Partners That Heal

Vision

Partners That Heal envisions a world where its intervention techniques are offered routinely as an expansion to the conventional treatment protocol for disease, trauma and emotional distress.  

We fundamentally believe improvisation is a universal tool that can be used in any vulnerability situation. We empower those who are vulnerable by making ourselves vulnerable in playing improvisation games.


Meet Sage. Her mother, Brandy, watches from her chair in the corner, sunlight flooding the room. Brandy’s face mirrors that of her daughter—their eyes connect, smiles beaming brightly. Caroline, Kim and Brian, dancing and clapping at the foot of the bed, are doing what they have been trained to do: providing laughter and a sense of normalcy to Sage and her family.

Partners That Heal use improvisation and structured play to elevate mood and improve communication with individuals in a wide variety of care settings. Team members are specially trained to assess the individual qualities and needs of each person and create specific repertoire of improvisational interactions for them, making magic that helps soften hard edges and ease fear and pain. Partners That Heal help bridge trust and communication between individuals and their caregivers by creating shared memories that act as future points of conversation.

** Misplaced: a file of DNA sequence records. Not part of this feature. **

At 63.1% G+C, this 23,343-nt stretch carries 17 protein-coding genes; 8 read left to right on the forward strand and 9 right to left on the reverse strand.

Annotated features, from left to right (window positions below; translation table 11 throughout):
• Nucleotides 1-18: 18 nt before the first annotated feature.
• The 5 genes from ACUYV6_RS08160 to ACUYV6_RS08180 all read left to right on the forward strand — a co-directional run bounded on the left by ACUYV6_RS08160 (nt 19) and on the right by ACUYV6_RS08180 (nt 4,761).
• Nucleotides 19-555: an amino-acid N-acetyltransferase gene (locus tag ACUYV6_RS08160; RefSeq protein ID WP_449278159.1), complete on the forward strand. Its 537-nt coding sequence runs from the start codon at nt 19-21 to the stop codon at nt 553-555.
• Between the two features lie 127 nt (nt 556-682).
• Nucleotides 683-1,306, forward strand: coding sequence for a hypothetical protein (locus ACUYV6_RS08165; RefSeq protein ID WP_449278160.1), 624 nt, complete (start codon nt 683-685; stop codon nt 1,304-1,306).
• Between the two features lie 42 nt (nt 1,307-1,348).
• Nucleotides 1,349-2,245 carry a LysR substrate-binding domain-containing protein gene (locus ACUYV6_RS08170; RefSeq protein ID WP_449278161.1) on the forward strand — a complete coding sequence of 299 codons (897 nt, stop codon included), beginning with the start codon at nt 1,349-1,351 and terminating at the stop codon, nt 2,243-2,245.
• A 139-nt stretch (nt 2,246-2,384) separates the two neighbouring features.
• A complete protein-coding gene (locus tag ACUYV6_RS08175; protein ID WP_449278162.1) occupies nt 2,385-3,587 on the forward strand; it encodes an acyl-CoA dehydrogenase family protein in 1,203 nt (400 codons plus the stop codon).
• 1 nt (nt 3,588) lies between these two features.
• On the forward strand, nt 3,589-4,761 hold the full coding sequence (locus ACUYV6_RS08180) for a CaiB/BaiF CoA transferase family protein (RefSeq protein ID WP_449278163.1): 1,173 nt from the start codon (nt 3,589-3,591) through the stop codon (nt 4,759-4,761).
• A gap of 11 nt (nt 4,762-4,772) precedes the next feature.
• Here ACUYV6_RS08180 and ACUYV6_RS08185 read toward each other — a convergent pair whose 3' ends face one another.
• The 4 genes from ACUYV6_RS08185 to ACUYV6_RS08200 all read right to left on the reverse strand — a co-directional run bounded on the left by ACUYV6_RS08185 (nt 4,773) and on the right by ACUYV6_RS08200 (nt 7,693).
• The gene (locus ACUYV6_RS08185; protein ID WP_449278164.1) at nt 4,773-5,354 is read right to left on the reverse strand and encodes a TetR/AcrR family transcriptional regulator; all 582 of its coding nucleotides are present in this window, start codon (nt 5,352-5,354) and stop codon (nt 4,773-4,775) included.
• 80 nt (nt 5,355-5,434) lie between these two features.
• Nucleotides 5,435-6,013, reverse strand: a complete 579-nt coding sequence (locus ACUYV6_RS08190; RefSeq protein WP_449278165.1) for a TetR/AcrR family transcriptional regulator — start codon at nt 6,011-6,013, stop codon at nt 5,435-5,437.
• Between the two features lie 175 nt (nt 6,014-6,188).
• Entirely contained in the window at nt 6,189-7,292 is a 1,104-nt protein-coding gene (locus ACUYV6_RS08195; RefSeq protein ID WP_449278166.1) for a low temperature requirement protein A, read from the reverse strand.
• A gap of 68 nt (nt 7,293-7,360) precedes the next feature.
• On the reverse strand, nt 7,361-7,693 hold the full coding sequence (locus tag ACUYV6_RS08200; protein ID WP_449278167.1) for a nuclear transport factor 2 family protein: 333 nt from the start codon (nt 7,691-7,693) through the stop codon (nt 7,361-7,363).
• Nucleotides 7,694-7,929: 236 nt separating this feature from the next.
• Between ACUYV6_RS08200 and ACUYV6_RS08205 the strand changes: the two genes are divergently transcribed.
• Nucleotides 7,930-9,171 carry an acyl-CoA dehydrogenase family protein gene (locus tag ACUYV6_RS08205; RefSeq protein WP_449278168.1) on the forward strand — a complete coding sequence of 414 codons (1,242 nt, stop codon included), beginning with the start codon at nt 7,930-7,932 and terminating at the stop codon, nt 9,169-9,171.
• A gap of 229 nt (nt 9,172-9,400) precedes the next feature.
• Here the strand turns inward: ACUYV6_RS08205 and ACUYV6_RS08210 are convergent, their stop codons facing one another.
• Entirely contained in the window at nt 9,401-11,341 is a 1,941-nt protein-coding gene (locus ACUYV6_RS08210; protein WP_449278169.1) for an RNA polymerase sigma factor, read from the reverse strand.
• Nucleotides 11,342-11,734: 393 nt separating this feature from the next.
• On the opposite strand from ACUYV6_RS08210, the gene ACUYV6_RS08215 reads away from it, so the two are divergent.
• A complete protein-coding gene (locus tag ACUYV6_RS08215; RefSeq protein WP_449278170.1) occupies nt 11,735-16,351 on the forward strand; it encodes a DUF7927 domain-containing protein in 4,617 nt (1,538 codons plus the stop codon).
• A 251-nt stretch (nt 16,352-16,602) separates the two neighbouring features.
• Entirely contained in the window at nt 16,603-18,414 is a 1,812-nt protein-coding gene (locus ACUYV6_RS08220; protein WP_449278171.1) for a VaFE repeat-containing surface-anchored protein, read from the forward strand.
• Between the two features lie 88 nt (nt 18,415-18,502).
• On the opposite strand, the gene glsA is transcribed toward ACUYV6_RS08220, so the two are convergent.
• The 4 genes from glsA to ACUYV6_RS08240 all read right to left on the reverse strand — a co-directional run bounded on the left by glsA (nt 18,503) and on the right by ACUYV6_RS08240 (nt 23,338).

For more information about Partners That Heal, contact Pasha Yamotahari at 602.889.6304 or p.yamotahari@phoenixtheatre.com.


A mother of a young child with an inoperable brain tumor tells us:

“Thank you for working to bring joy to these children who need it so desperately and for taking some of that burden off the parents. The gift of interaction and caring is what these children really crave and, so often, organizations mistake that for wanting ‘things.’  We don't need more stuff - we need more compassion and laughter!”


“Partners That Heal allows the patient to be a child, allows a patient to feel “normal” again, sometimes for the last time. Their tools for healing aren’t medicines and treatments, but imagery, make-believe, and song. They strip away the shackles of the role of ‘patient,’ and allow these amazing kids to not just exist within the confines of their hospital room and illness, but to really live.”  - Child Life Specialist